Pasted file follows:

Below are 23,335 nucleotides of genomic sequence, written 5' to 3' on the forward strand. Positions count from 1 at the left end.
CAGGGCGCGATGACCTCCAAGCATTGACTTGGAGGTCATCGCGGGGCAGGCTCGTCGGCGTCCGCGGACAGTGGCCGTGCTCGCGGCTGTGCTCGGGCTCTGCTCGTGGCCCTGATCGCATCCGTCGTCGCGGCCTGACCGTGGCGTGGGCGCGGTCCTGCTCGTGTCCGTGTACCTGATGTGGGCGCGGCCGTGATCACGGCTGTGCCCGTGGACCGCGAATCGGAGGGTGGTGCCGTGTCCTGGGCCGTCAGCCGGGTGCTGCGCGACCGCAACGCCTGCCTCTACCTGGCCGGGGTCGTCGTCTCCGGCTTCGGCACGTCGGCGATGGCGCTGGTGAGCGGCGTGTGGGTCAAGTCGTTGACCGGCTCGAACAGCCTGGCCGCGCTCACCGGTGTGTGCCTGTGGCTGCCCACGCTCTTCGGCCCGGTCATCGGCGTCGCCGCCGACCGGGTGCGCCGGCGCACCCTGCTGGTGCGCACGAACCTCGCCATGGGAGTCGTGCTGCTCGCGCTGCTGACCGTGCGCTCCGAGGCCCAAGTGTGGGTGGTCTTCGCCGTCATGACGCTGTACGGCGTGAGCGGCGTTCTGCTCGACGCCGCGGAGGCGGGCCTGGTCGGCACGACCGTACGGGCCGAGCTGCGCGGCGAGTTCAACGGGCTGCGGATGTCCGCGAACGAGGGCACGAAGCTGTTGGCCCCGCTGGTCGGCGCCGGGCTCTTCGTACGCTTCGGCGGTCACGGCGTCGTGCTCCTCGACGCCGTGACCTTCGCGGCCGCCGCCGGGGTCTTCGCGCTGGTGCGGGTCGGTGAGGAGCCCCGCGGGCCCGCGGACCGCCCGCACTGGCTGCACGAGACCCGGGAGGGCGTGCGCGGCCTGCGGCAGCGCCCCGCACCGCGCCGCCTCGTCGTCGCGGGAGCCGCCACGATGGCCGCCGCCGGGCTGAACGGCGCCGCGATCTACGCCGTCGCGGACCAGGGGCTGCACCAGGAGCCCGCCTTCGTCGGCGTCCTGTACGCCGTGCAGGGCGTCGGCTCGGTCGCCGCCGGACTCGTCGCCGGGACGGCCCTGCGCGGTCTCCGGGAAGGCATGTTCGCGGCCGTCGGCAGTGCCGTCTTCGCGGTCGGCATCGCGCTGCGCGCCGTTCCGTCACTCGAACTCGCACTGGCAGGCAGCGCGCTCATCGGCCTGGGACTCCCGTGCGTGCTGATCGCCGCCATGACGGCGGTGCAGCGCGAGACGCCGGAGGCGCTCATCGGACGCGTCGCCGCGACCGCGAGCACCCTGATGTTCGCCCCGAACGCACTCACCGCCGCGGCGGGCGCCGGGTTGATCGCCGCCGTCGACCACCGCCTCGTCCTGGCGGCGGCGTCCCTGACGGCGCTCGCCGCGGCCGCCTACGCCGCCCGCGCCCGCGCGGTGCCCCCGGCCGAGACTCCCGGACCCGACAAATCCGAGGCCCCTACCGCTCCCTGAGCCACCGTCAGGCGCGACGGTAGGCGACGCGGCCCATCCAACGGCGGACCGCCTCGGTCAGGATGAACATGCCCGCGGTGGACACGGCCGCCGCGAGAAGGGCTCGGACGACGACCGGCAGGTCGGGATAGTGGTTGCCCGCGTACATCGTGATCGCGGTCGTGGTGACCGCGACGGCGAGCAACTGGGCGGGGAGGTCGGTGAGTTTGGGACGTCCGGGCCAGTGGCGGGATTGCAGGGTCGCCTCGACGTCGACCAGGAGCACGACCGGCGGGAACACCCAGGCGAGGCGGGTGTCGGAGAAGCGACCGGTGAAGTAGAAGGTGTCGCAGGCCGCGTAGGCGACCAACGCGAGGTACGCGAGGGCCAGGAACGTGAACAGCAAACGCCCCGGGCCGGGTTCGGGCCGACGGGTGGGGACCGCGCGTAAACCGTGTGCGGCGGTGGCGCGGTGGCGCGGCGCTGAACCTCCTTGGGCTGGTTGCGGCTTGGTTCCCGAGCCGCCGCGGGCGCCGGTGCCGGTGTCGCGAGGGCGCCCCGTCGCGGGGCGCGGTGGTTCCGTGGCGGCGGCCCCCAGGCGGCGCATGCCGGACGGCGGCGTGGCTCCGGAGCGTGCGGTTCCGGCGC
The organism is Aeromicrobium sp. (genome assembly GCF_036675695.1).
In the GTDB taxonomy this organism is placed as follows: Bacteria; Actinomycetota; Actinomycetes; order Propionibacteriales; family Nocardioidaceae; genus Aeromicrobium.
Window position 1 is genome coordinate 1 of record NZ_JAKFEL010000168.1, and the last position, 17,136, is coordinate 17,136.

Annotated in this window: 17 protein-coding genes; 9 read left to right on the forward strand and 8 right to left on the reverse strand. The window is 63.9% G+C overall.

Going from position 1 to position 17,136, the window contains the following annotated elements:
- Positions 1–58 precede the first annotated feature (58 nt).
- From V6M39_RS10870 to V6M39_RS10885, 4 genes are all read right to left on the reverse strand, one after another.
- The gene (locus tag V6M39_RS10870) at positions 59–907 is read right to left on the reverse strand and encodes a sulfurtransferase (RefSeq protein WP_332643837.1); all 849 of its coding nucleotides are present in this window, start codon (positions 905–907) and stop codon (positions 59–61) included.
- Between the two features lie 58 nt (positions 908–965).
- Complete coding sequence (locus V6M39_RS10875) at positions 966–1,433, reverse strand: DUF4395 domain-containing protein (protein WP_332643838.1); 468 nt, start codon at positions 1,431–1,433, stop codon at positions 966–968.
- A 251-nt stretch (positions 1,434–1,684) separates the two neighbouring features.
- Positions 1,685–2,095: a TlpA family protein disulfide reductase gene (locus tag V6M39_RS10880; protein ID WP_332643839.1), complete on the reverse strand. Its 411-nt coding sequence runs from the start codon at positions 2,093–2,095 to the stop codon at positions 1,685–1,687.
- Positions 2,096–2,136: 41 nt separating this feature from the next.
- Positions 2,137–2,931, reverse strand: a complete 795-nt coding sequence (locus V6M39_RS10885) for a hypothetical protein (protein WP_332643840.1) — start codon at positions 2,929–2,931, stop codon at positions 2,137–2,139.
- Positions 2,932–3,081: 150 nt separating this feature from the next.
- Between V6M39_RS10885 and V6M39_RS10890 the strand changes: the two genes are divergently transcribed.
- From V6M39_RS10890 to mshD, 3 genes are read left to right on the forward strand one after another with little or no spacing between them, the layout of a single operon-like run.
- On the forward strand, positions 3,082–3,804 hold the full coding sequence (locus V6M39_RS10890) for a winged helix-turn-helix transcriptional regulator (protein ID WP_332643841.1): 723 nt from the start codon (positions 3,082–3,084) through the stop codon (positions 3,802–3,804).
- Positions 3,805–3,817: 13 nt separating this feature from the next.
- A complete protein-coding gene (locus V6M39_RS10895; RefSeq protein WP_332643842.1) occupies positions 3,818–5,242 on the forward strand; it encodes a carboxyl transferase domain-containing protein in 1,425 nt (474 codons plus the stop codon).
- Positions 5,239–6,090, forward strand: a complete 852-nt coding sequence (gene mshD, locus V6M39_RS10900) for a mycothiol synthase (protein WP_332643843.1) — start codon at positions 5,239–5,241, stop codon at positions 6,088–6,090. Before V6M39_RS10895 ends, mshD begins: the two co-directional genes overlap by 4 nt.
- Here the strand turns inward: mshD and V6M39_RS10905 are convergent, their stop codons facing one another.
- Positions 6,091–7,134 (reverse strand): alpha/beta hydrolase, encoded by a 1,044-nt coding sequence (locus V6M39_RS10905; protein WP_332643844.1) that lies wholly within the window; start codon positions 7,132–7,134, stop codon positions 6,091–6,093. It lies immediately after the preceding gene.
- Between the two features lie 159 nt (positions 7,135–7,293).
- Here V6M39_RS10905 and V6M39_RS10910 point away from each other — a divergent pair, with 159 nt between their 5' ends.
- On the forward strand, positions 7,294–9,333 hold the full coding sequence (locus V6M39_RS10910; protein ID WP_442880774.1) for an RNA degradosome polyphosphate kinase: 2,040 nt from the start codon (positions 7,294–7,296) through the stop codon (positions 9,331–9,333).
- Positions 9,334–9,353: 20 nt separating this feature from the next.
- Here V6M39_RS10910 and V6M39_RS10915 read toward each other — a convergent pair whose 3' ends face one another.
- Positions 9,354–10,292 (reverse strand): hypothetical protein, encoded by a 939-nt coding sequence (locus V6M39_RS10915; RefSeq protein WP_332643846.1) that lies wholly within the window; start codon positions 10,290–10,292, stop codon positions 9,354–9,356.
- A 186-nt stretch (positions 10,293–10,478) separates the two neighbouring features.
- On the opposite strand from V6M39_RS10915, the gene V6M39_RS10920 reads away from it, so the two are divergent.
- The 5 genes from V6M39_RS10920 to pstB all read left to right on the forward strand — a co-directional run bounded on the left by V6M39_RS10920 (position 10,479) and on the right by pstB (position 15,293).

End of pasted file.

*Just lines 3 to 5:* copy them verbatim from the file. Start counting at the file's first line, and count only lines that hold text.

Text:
The organism is Aeromicrobium sp. (genome assembly GCF_036675695.1).
In the GTDB taxonomy this organism is placed as follows: Bacteria; Actinomycetota; Actinomycetes; order Propionibacteriales; family Nocardioidaceae; genus Aeromicrobium.
Window position 1 is genome coordinate 1 of record NZ_JAKFEL010000168.1, and the last position, 17,136, is coordinate 17,136.